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"Love is an unconditional acceptance and a yearning to be with someone or something. Love has no bounds, there are no stipulations as to how I can give it to someone or something."

"This is what I have sought for in love. When I think of love, I think of my mom. She showed me the most love, forgiveness, encouragement and just enjoying the company of others. That’s where I learned what love is. Enjoying and wanting to invest all of yourself regardless of cost."

"Love is to be fully known, yet accepted. Unconditionally."

Sala - Graduate of Phoenix Rescue Mission

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Are you a healthy giver?

Are you a healthy giver?

How you can make a REAL difference this Christmas

During the giving season, more than any other time of the year, we all want to help our fellow brothers and sisters. But are you a healthy giver?

That’s a question we all need to ask before we hand our next $5 bill to someone on the street.

Jerome Parker, of the Healthy Giving Council (of which Phoenix Rescue Mission is a part) is doing his best to get the word out ahead of the crowds this holiday season. “We urge people to not give money or food on the street,” says Jerome. “It’s much more helpful to direct them to an  organization that already provides meals, clothing, and recovery programs set up to close the gap between those who are homeless and permanent housing.”

It may seem counter-intuitive, but feeding someone on the streets does more harm than good. It often leads to discarded trash in our neighborhoods (53 tons of it was collected off the streets between Thanksgiving and Christmas last year) and enables the homeless to avoid help for one more day. It even changes the way we think about the people we are hoping to help. “Street giving and feeding puts us in a frame of mind,” he says, “where we begin to see the homeless as less human. If we’re honest, we know that burger or dollar bill we hand out isn’t going to change  anything.

We do it to make ourselves feel better. We need to ask: Is what we are doing bringing this person closer to, or further away from, ending their homelessness?”

Here are a few easy ways to be a healthy giver!

  1. Hand out the enclosed Rescue Referral cards instead of food or cash when you see someone in need. Including a $4 bus pass is even better (bus passes can be purchased at most gas stations and grocery stores).
  2.  Help provide food, clothing, spiritual guidance, addiction recovery, counseling, education assistance, job training, and so much more by supporting the efforts of the Phoenix Rescue Mission.
  3. Become a volunteer by visiting prm.volunteerhub.com and give your time and energy by serving with us on the front lines.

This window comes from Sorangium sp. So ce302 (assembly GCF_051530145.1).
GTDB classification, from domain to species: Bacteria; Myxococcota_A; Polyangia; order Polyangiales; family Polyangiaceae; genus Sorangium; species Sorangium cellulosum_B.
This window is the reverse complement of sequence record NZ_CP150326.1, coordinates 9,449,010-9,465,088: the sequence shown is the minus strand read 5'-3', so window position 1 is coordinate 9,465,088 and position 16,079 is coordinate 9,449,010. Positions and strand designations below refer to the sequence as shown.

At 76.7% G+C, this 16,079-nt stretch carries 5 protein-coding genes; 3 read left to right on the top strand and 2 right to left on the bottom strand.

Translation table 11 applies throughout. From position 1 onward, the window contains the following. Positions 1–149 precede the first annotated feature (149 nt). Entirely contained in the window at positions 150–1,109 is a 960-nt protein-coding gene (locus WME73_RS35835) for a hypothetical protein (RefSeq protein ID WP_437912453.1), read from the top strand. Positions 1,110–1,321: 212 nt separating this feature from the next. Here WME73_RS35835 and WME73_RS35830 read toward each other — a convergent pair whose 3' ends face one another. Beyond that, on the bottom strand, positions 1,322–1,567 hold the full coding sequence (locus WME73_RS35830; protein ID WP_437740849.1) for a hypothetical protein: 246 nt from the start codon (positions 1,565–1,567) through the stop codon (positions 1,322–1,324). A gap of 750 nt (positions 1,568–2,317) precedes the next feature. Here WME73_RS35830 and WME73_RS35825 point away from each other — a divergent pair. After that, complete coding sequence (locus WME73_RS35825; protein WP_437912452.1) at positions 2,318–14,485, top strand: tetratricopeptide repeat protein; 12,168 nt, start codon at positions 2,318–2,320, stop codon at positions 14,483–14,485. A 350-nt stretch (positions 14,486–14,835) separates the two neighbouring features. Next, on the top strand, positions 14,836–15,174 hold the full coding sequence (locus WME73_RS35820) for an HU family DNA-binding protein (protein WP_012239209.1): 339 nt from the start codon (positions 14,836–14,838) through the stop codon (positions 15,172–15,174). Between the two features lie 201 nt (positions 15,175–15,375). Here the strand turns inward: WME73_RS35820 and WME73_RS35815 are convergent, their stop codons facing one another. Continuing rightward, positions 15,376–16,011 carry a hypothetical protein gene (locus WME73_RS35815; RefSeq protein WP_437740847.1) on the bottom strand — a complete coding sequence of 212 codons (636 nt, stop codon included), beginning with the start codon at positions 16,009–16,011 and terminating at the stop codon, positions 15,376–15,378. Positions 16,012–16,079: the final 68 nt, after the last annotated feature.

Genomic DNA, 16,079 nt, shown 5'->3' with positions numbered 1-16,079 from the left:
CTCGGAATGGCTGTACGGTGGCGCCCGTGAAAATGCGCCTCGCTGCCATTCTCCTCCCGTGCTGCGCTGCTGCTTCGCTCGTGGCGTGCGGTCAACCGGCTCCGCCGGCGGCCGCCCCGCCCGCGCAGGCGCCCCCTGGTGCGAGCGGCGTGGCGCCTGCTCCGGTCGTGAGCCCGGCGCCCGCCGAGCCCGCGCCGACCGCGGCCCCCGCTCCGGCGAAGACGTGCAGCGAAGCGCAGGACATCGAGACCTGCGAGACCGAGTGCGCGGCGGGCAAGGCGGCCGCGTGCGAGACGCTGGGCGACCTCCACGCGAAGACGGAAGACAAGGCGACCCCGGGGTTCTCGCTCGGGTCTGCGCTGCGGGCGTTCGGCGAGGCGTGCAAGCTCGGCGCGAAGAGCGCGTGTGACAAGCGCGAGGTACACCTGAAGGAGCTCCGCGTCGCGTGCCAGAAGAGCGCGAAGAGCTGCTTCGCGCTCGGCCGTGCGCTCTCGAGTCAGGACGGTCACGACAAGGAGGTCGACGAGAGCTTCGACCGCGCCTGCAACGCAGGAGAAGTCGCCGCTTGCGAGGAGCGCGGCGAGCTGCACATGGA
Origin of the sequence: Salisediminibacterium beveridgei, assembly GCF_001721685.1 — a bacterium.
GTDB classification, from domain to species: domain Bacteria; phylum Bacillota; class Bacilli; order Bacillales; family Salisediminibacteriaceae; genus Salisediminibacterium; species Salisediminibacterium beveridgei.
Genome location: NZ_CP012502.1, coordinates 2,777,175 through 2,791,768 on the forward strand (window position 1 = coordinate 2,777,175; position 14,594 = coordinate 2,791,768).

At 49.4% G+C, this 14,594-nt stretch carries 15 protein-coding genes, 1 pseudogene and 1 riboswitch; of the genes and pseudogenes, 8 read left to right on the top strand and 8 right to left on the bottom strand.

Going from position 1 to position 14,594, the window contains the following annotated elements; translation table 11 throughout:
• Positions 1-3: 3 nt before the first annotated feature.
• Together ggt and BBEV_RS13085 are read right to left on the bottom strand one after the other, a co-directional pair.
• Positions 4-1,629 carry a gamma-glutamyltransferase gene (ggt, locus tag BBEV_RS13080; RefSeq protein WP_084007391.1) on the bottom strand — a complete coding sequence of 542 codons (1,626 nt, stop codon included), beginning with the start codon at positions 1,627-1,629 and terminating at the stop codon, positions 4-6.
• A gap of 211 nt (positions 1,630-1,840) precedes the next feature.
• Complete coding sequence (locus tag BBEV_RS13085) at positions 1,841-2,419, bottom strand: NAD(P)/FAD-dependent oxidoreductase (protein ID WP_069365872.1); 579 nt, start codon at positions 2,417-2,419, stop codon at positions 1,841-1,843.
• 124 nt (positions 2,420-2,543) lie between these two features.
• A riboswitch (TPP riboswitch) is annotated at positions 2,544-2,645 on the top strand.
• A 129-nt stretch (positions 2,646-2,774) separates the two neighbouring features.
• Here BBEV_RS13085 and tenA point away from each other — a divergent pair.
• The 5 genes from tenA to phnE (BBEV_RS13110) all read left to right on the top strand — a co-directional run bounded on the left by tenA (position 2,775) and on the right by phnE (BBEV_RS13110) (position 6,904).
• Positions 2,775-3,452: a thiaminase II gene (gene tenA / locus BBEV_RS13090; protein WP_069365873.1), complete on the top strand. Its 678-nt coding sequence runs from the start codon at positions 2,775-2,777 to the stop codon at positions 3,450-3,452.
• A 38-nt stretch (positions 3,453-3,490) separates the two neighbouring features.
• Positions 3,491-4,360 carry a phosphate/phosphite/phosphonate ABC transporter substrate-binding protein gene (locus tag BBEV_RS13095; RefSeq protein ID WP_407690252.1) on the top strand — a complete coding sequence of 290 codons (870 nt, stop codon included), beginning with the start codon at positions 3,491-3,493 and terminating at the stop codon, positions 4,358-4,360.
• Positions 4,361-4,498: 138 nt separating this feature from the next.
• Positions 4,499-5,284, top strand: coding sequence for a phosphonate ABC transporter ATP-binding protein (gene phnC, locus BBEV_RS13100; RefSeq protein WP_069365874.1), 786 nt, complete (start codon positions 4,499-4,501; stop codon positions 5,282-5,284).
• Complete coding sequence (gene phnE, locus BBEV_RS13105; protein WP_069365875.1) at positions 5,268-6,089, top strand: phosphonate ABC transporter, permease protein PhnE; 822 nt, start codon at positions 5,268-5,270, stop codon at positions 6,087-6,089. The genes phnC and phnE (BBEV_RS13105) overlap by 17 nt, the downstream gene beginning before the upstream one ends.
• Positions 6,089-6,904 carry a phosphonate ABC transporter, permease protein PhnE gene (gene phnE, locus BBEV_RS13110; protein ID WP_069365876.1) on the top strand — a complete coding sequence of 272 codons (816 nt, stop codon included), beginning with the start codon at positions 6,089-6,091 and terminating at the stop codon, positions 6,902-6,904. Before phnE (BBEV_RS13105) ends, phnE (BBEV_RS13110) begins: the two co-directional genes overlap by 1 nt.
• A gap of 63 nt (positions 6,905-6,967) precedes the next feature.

Together, we can make a real difference in the lives of the men and women we see on our streets this holiday season!

Download your own rescue referral cards to print at home by clicking the image below.

The Main Thing – Home for the Holidays

As we sit down to dinner this Thanksgiving, surrounded by mouth-watering dishes of every kind, let's remember those who will be going without this year. A staggering 30 percent of our neighbors are considered working poor. In a state with a population of 7 million, that means 2.1 million of us are struggling to put food on the table, not to mention the thousands who call our streets home.

Numbers like these seem insurmountable. But, you know what?

Our God is bigger than hunger and homelessness.

Thanksgiving was central to Old Testament worship. Sacrifice and offerings were to be made not grudgingly, but with thanksgiving. The psalmist valued a song of thanksgiving more than sacrifice. Thankfulness was expressed: for personal and national deliverance; for God’s faithfulness to the covenant; and for forgiveness. All creation joins in offering thanks to God.

The first harvest celebration was held in 1621. It was then William Bradford proclaimed a day of thanksgiving and prayer to be shared by all the colonists and the neighboring Indians. It was not until October 3, 1789 that George Washington assigned Thursday, November 26, 1789, to be a day of national thanksgiving.  In his proclamation Washington stated, "...recommend to the people of the United States a day of public thanksgiving and prayer; to be observed by acknowledging, with grateful hearts, the many ... favors of Almighty God, especially by affording them an opportunity peaceably to establish a form of government for their safety and happiness." 

Thanksgiving is a natural element of Christian worship and is to characterize all of Christian life. Early Christians expressed thanks: for Christ’s healing ministry; for Christ’s deliverance of the believer from sin; for God’s indescribable gift of grace in Christ; and for the faith of fellow Christians.

A Thanksgiving Proclamation, spoken by Abraham Lincoln on October 3, 1863 observed that the last Thursday of November would be a day of "Thanksgiving and praise to our beneficent Father who dwelleth in the heavens."

He continued, "It has seemed to me fit and proper that God should be solemnly, reverently, and gratefully acknowledged, as with one heart and one voice by the whole American people. I do therefore invite my fellow citizens in every part of the United States, and also those who are at sea and those who are sojourning in foreign lands, to set apart and observe the last Thursday of November as a day of Thanksgiving and praise to our beneficent Father who dwelleth in the heavens."

Psalm 100 A Psalm For Giving Thanks. 1Shout for joy to the LORD all the earth. 2Worship the LORD with gladness; come before him with joyful songs. 3Know that the LORD is God.  It is he who made us, and we are his; we are his people, the sheep of his pasture. 4Enter his gates with thanksgiving and his courts with praise; give thanks to him and praise his name. 5 For the LORD is good and his love endures forever; his faithfulness continues through all generations.

This Thanksgiving, because of donors and volunteers, we were able to serve over 1,200 households with a Thanksgiving meal they may have otherwise gone without. It is heartwarming and encouraging to see the impact a community can have when we come together with a common goal.

Through your support of Phoenix Rescue Mission, God transforming lives that in turn impact others. It's a ripple effect that reaches farther and impacts more lives than we can imagine - just like a wind becomes a storm, a flame becomes a wildfire, it's been God's method for change from the very beginning.

So, as we remember those who will go without also remember that you are a part of something big, something that is changing the face of homelessness and hunger in our state.

God bless you and Happy Thanksgiving.